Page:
How Does Your Role As The Leader Make The Case For Your Organization or Mission?

How do others outside of your organization view you? Not your leadership, not your organization, not your workforce. YOU.

Leadership, for the most part, takes into consideration what happens within an organization – how the organization and its mission are driven, influenced, and shaped by its leader.

The organization already should have its ongoing reputation established, staking its claim in its industry.

The workforce should be known for its commitment to quality and pride in the work delivered.

But what kind of capital does a leader hold with those on the outside who may or may not be direct or indirect stakeholders? What does a leader look like to, and how are they perceived by, an outside observer? The gamut of interaction with, and interest by, those observers can range from those who are actively interested in the organization to those who passively hear about the work of the leader and organization.

“A leader should not be so proud or arrogant that they feel they do not need outside resources or support. He or she should not be dismissive or defiant, believing only in his or her own skill or ability.”

To some extent, it is important that one do what one would do to achieve the mission without putting too much stock in what others say. It is important to do what you need to do and not worry what the naysayers have to say. But that, specifically, is tied to people who are doubters, providing unwarranted and undeserved feedback, commentary, or energy. We should all tune out those who are overly negative or infusing too much negative thinking into the environment around us without providing any constructive observations.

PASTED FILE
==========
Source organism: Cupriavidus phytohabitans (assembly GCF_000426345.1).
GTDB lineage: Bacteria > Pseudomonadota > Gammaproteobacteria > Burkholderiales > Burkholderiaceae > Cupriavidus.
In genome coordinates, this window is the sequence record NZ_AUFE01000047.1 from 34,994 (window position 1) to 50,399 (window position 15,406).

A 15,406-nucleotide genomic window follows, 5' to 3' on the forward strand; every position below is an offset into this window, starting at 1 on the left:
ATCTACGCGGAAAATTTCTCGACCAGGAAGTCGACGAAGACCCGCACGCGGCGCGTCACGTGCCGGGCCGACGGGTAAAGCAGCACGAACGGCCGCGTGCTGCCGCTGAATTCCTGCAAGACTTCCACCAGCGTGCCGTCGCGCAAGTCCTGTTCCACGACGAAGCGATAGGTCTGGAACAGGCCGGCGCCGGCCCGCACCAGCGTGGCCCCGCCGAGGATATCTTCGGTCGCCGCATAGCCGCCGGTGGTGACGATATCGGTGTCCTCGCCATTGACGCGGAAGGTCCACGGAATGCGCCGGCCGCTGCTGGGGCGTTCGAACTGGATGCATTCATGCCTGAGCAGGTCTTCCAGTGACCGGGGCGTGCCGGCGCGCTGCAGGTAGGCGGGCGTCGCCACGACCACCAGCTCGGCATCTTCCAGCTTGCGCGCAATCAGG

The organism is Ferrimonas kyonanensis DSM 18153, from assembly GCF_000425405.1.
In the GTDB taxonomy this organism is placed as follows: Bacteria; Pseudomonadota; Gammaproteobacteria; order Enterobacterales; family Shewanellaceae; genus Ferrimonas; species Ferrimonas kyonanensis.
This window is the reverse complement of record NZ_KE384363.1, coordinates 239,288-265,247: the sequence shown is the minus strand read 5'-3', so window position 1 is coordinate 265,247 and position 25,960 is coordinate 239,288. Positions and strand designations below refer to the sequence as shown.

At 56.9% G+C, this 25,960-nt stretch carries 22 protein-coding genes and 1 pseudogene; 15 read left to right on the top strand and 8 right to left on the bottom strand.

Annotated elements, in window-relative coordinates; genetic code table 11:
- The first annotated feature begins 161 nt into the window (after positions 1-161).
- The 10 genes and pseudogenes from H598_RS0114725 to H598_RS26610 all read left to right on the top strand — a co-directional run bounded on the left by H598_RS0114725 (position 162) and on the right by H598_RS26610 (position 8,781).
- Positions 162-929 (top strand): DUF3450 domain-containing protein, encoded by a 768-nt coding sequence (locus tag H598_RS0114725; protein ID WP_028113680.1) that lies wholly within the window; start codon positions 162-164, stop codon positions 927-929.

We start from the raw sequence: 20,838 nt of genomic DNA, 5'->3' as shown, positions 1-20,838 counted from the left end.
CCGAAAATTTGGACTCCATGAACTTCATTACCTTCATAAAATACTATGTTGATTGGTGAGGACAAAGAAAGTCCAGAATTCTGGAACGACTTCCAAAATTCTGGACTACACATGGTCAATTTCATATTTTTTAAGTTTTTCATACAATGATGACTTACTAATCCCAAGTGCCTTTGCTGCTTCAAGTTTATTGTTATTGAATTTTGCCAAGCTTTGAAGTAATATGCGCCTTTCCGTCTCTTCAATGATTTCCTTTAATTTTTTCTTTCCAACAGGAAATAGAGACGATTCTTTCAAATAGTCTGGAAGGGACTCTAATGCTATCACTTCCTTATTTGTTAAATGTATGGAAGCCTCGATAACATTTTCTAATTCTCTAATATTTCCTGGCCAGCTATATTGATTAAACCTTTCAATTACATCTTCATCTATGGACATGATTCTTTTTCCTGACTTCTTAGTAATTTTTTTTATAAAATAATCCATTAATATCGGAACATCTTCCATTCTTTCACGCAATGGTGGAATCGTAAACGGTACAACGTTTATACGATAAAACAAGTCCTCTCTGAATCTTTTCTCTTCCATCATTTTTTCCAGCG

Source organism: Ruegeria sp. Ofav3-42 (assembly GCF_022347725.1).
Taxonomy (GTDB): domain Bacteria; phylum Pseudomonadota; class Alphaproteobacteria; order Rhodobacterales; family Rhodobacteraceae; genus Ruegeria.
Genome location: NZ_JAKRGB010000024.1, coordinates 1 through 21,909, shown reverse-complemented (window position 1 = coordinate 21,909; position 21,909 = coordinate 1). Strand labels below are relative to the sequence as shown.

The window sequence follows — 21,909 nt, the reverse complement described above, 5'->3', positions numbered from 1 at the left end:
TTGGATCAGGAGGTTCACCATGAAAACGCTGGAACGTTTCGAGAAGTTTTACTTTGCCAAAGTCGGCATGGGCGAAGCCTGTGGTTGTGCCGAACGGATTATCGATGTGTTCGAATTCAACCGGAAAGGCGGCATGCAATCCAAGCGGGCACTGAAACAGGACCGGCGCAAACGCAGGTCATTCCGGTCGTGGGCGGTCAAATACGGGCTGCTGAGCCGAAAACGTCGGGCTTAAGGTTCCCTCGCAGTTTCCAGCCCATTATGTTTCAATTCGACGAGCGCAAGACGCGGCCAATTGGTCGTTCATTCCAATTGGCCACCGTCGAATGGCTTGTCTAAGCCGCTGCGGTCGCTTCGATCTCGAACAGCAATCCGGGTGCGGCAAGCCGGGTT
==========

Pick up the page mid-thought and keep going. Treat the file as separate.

Having said that, there’s a time and place to take into account the opinions of others. One must still take into consideration the credibility they are afforded by others because no one will want to deal with an organization if they don’t want to entertain the leader’s attitude or approach.

In few instances will the organization’s work and reputation be able to supersede how much stock is placed in a leader’s demeanor and style. An organization may have its house, finances, and business in order – a testament to the leader’s likely leadership and management prowess – but still lose out on business and relationship development due to the poor social capital of that leader.

“An organization may have its house, finances, and business in order – a testament to the leader’s likely leadership and management prowess – but still lose out on business and relationship development due to the poor social capital of that leader.”

The reputation of the leader is the face of an organization’s administration. It sets the tone. It should convey the personality of the organization. The leader serves as the organization’s masthead when it comes to reputation.

The public façade dictates the perception of what an organization is. One person can make or break a deal.

The importance of a leader’s impact on organizational culture is not lost on anyone with a keen and curious eye, and, therefore, the attitude of the leader, it can be assumed, would trickle down through and permeate the organizational structure.